Collection History

The New York Public Library possesses one of the largest and finest collections of medieval and Renaissance illuminated manuscripts in North America, yet its manuscript holdings are scarcely known to scholars, much less to a wide public audience. Medieval and Renaissance illuminated manuscripts are vehicles of the collective memory of western European culture, and provide a material connection between the scribes, illuminators, and patrons who produced these works and the audiences who view them today.

The works represent diverse genres, from Bibles and missals to romance literature and science texts. Dating from the turn of the 10th century until well into the period of the Renaissance, these works give vivid testimony to the creative impulses of the often nameless craftsmen who continually discovered new ways of animating the contents of hand-produced books through inventive and sometimes exuberant manipulations of all the elements of the book: form and format, layout, script, decoration, illustration, and binding.

Drawn from the Library's Spencer Collection and the Manuscripts and Archives Division, these works focus on the 9th through the 16th centuries -- seven hundred years of profound political, ecclesiastical, social, and intellectual change in Western Europe and the world. Among these rare items are a 10th-century Ottonian manuscript, with its imitation of Byzantine textile with gold decoration; the Towneley Lectionary, illuminated by Giulio Clovio (once praised as the "Michelangelo of small works"), which originated in Rome and probably belonged to Cardinal Alessandro Farnese; and a late 15th-century Book of Hours, which represents the leading style of illumination from Besançon, one of the French Regional Schools.


"The Digital Scriptorium" originated in the mid-1990s as an image database, intended to unite scattered resources from many institutions into an international tool for teaching and scholarly research. NYPL curators have augmented the Digital Scriptorium's primary documentation of NYPL's contribution of 259 manuscript parts with images of the works' most significant illuminations. Some works in this digital presentation also appeared in the exhibition, "The Splendor of the Word: Medieval and Renaissance Illuminated Manuscripts at The New York Public Library," held October 21, 2005 - February 12, 2006 in the Library's D. Samuel and Jeane H. Gottesman Exhibition Hall.

- Collection History and Background text excerpted from the press release and exhibition catalog descriptions for "The Splendor of the Word: Medieval and Renaissance Illuminated Manuscripts at The New York Public Library."

Related Resources

Alexander, Jonathan J. G., James H. Marrow, and Lucy Freeman Sandler. The Splendor of the Word: Medieval and Renaissance Illuminated Manuscripts at The New York Public Library. (2005)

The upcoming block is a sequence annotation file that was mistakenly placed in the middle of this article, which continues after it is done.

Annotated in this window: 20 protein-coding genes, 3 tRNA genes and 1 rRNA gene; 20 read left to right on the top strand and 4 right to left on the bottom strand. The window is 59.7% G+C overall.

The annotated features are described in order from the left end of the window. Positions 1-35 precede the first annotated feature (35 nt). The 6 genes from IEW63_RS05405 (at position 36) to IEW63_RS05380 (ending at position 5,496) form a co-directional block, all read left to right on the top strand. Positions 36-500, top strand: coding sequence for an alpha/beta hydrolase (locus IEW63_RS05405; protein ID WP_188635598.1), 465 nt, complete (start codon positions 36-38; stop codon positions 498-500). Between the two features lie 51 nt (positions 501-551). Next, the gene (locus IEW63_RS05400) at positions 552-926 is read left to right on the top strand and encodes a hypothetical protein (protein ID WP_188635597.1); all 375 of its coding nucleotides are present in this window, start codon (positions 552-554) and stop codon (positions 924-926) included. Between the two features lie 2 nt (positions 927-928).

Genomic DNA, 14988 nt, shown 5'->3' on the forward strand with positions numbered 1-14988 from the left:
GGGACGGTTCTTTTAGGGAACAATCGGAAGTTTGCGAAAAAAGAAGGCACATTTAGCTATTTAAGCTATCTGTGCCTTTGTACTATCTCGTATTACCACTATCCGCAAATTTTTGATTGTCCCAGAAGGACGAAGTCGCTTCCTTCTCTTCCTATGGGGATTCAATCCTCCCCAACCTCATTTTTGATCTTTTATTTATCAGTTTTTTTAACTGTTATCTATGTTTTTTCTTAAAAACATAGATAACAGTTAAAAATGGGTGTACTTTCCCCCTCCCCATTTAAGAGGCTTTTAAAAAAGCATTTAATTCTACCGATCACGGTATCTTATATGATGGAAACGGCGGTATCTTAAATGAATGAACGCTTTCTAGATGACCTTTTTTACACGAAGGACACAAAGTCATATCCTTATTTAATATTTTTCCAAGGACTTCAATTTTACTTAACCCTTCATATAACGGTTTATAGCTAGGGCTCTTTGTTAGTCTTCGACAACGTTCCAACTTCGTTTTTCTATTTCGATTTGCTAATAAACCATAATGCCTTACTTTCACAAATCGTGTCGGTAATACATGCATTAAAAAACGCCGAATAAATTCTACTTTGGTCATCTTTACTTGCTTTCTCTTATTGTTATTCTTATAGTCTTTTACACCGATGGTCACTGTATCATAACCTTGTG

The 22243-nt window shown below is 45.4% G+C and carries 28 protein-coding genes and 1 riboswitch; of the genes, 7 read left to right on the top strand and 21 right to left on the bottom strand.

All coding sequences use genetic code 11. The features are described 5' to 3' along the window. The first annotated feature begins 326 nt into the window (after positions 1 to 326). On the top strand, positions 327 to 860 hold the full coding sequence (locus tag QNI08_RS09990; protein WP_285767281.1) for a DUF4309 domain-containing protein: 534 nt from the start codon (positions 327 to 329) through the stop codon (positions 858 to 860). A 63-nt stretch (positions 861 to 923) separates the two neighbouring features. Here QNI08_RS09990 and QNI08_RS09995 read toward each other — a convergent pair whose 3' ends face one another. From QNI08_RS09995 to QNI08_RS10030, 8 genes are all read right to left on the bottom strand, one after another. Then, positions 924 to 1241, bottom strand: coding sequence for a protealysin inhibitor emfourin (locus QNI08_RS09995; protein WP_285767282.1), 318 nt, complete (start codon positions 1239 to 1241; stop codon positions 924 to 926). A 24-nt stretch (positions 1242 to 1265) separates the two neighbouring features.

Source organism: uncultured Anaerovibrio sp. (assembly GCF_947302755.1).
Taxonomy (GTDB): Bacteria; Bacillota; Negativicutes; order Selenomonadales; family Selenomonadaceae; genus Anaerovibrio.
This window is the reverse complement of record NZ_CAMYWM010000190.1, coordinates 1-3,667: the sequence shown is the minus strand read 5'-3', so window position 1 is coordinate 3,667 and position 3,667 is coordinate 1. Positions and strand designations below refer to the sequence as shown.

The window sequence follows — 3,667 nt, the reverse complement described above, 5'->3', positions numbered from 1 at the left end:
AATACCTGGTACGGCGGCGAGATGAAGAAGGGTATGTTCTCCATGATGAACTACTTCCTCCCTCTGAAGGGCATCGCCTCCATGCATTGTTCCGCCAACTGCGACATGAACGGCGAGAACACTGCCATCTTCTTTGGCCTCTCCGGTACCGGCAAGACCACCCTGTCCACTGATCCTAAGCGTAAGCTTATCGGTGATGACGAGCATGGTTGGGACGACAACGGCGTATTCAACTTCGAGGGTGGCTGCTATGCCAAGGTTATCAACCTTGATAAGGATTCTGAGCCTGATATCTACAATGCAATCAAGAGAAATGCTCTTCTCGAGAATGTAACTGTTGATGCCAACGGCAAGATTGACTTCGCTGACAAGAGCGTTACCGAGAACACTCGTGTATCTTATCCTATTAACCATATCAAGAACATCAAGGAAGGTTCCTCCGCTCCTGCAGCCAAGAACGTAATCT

NYPL. "The Splendor of the Word: Medieval and Renaissance Illuminated Manuscripts at The New York Public Library." (2005-2006) <>

University of California, Berkeley. "The Digital Scriptorium." (c1996-2004) <>

Collection Data

Dates / Origin
Date Created: 1101 - 1200 (Approximate)
Library locations
Spencer Collection
Shelf locator: Spencer Collection Ms. 011
Miniatures (Illuminations)
Ownership: Given (Aug. 16, 1544) by Magdalena ab Hessburg to "poeta Bruschius" (? the historian Caspar Brusch, 1518-59). Belonged later to the Charterhouse at Buxheim. Graf Hugo von Waldbott-Bassenheim sale (1883). Bought for Spencer from W.M. Voynich, 1922.
Content: 19 long lines per page, ruled in brown ink. Prickmarks and traces of some signatures visible. Collation: one quire of six folios (defective?), followed by 18 quires of eight folios each and one quire of two folios (defective).
Content: 2; later hand, s. XIV ?, writes the prayer on f. 152
Content: De Ricci date this to the 12th century; NYPL catalog and other notes in the dossier place it in the 13th century. The calendar is after 1235 (given inclusion of Elizabeth of Hungary on 19 November), and is on same quire as some of full page miniatures.
Content: De Ricci, 1337-8. Library dossier. Chart by Dr. G.B. Guest.
Content: On ff. 2-4v, calendar; ff. 5-6v, miniatures; ff. 139-151v, 6 OT canticles + Benedicite, 3 NT canticles, Pater noster, Credo, Te Deum, Nicene Creed. On f. 152 (back pastedown), a prayer in the Rhenish dialect, O himelische konic, libe herre ihesu christe
Content: Parchment
Content: Rhine School style of illumination
Content: Six full-page miniatures on gold fields. Zodiacal symbols in calendar. Initial with grotesque. Sketch of Christ, f. 152.
Content: The foliation in the manuscript and the notes in the dossier count the back pastedown as f. 152.
Content: Very large initials in blue, red and green on gold fields. 3-line gold initials on blue and red fields. 1-line alternating red and blue initials. Rubrics.
Physical Description
Extent: Ff. 152, 23 x 16 cm.
Type of Resource
Still image
Universal Unique Identifier (UUID): cf58b740-c622-012f-1322-58d385a7bc34
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